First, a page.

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article imageDaiichi operator missed safety checks for 10 years

By Lynn Herrmann     Mar 24, 2011 in Politics
Tokyo - New documents centered on the crippled Daiichi nuclear plant near Fukushima reveal technicians repeatedly ignored mandatory safety checks over a 10-year time frame including up to two weeks before the March 11 disaster began.
As worst-case scenarios continue to make headlines, a report by Tokyo Electric Power Co.(TEPCO), the plant’s operator, reveals negligence in safety check performance covering a 10-year period prior to and leading up to the nuclear disaster, increasing the already mounting pressures on the company to reveal its reasoning for cost-cutting measures on spent fuel at the site.
In addition to those safety check failures, when the earthquake and tsunami struck, the plant’s reactors contained more spent fuel rods than its out-dated design allowed.
The Daiichi facility, designed by US scientists a half-century ago, contained the equivalent of almost six years of highly radioactive uranium fuel it had produced, according to a TEPCO presentation to the International Atomic Energy Agency, the Guardian reports.
Just one month before the tsunami wreaked havoc on northeastern Japan, government regulators approved a request by TEPCO to extend the life of one its six reactors by another 10 years, even with warnings of stress cracks on its backup power generator, increasing the possibility of water damage.
Days after the disaster began, Michael Mariotte, director of the Nuclear Information and Resource Service (NIRS), said: "The concern has been there all along that this containment building was not strong enough and the pressure containment system was not robust enough to prevent an explosion," according to the Guardian.
The NIRS has made public a 1972 letter (pdf) from the Atomic Energy Commission's Steve Hanauer recommending a discontinuation of the design used at Daiichi.
Chief scientist at the Low-Level Radiation Campaign and a founder of the European Committee on Radiation Risk, Dr. Chris Busby said on March 16: “Reassurances about radiation exposures issued by the Japanese government cannot be believed. They are based on an invalid risk model which the International Commission on Radiological Protection (ICRP) itself has admitted cannot be applied in accident situations,” according to John LaForge at CommonDreams.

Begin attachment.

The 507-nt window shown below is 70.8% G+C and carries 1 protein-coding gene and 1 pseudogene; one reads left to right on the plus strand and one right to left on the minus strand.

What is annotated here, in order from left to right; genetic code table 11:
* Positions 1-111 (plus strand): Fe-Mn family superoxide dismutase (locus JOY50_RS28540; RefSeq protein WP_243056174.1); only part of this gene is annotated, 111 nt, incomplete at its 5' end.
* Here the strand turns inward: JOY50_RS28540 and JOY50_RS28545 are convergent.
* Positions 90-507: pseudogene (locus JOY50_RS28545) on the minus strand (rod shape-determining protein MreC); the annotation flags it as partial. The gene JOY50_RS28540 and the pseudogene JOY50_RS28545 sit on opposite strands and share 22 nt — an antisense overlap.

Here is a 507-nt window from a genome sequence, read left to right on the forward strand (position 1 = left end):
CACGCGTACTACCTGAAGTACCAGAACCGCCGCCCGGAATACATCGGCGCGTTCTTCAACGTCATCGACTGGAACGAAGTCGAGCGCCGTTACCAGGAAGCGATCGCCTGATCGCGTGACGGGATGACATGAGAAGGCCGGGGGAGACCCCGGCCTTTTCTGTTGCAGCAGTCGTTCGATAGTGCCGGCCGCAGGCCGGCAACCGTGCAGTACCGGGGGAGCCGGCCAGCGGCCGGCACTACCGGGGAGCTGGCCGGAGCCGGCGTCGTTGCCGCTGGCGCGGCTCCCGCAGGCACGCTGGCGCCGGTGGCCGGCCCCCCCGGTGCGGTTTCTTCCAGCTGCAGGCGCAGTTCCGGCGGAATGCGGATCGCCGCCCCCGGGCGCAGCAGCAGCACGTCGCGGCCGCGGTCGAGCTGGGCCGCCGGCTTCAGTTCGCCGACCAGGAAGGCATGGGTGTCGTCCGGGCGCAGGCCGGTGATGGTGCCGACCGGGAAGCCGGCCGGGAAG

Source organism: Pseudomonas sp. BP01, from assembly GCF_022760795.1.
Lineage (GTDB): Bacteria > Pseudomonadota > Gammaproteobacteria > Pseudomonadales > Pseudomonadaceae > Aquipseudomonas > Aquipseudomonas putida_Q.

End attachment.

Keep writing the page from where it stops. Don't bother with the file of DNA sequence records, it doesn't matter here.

TEPCO has admitted its failure to inspect 33 equipment parts inside the Daiichi facility’s cooling systems, including water pumps, according to the Guardian.
Earlier this week, TEPCO announced that radioactive material had entered the Pacific Ocean, detected around the discharge canal of the Daiichi nuclear facility.
On Wednesday, the New York Times noted the possibility of high radiation levels in the plant’s region could be the result of problems at Daiichi being “deeper than had been publicly acknowledged.”
On Thursday, the Yomiuri Shimbun Daily reported the Japanese government has instructed Fukushima Prefecture to halt shipments of broccoli and 10 other vegetables “as radiation levels far beyond legal limits were detected.” The government also ordered Ibaraki Prefecture to stop unprocessed milk and parsley shipments.
Japan’s Health, Labor and Welfare Ministry announced on Wednesday that radioactive material levels exceeding Food Sanitation Law provisional limits had been detected in broccolin, spinach, turnips, cabbage and seven additional vegetables from Fukushima, according to the Yomiuri Shimbun.
Six additional prefectures have been called upon to test their produce for radiation -- Miyagi, Yamagata, Saitama, Chiba, Niigata and Nagano -- including leafy vegetables and milk, particularly prone to contamination.
These six prefectures add to the growing list, including Fukushima, Ibaraki, Tochigi and Gunma, that either have, or are suspected of having, radiation contamination in their produce supply.
“It is assumed that the situation is the same [for other produce from these prefectures],” chief cabinet secretary Yukio Edano said on Wednesday. “But even if those vegetables are eaten, it would not pose an immediate risk to human health. We expect to continue detecting radioactive materials in produce for some time, so people should refrain from eating them as much as possible, as a precaution,” he added, according to the Yomiuri Shimbun Daily.
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